Role of Bishops in the Called General Conference 2019Denominational News
February 12, 2019
Tuesday, February 12, 2019
To my fellow United Methodists:
Greetings in the blessed name of our savior and Lord Jesus Christ.
In less than two weeks, 864 fellow Methodists will gather in St. Louis, Missouri, in the United States to attend the Special Session of the General Conference. This Special Session has been called by the Council of Bishops following the mandate given to the bishops at the 2016 General Conference.
As bishops, we were asked by the delegates of the General Conference to lead in finding a way forward beyond the impasse around LGBTQ identity, interpretation of scripture and the unity of the church.
In response to this mandate, the bishops appointed a Commission on a Way Forward; 32 persons from all parts of the world where we are present to propose possible solutions. After more than 18 months of meetings and deliberations, the Commission offered three possible ways forward. These have come to be known as the One Church Plan, Traditional Plan and the Connectional Conference Plan.
These plans, together with other petitions, are now before the delegations to the General Conference, who will discern the best way forward for The United Methodist Church. The General Conference is the highest legislative body in the church and the only group that can decide church law and speak officially for our global denomination.
As we approach St. Louis, we offer the following clarifications about the role of the bishops regarding this Special Session. As noted above, bishops did not propose legislation for this General Conference. Consistent with the Judicial Council’s action in Decision 1360, the legislation was proposed by the Commission on a Way Forward, and found to be in order.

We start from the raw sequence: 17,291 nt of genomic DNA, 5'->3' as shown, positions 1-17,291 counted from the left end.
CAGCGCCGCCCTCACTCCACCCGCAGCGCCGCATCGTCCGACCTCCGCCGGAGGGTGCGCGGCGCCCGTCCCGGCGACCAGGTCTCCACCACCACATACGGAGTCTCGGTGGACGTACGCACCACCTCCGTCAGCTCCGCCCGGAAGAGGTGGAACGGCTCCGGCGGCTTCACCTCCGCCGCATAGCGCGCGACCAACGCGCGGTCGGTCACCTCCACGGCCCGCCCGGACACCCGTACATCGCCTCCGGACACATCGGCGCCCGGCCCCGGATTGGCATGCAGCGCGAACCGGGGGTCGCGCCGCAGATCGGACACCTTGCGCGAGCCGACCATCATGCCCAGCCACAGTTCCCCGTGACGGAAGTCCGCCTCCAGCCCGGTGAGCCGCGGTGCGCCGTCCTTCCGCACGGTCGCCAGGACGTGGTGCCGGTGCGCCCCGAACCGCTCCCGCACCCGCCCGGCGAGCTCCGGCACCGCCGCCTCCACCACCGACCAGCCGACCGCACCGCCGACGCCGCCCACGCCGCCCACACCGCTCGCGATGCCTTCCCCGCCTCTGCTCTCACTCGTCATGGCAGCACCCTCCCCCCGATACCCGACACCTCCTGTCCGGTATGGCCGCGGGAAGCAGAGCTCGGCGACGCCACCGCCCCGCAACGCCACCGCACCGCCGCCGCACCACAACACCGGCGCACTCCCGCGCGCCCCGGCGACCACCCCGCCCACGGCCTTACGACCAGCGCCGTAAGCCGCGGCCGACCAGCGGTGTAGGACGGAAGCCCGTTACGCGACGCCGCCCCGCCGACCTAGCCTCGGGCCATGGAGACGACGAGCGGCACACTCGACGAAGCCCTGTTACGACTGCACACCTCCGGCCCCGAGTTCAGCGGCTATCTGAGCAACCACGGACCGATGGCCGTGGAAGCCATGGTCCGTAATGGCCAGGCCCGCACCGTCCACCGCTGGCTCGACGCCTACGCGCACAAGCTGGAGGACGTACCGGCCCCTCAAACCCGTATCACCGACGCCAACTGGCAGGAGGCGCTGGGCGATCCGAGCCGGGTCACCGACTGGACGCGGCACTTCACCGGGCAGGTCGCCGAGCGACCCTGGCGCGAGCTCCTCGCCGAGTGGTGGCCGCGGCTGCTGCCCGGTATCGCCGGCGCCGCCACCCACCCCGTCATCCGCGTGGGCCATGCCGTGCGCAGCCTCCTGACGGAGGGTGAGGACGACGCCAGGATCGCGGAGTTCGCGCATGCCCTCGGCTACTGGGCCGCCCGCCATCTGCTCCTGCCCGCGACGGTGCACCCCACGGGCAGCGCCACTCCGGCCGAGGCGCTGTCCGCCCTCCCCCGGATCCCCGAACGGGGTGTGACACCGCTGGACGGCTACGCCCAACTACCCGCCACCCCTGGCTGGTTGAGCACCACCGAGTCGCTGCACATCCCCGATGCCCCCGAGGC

Bishops do engage in the teaching office (Book of Discipline, Paragraph 403) during this season. In matters of church unity, doctrine and mission, bishops have a teaching role (BOD, 403.e). This clear understanding led the 2016 General Conference to ask the bishops to lead in finding a way forward beyond our divisions (BOD, 414.1). Many bishops have led dialogues and Bible studies in their residential areas, and have welcomed conversations from differing perspectives.
As bishops, we remain in an extended season of prayer. We are always aware that the office of bishop, entrusted by you to us, is a gift and a sacred privilege. We seek to fulfill this role with humility and faithfulness, and in a spirit of intercession and gratitude. The role of prayer has been the focus of Praying our Way Forward, and has been at the heart of our spiritual leadership.
When the church is in conference, bishops preside (BOD, 403.f); they order the deliberation, in accordance with the rules of the General Conference but do not vote on the composition of delegations or the substance of the petitions. The Council of Bishops will be bound by a covenant of presiding, which was written in collaboration with the Commission on the General Conference. Click here for a copy of the covenant.
Lastly, the bishops honor the delegations who will gather in St. Louis, and will continue to see our appropriate calling as helping them to do their best work in these three important days. We continue to give thanks for the mission of The United Methodist Church, for the power of the Cross and the Flame, and for the hope that God will guide us in a way forward.
The peace of the Lord,
Resident Bishop, Florida Conference
President, Council of Bishops
United Methodist Church
Media Contact: Rev. Dr. Maidstone Mulenga
Director of Communications – Council of Bishops
The United Methodist Church
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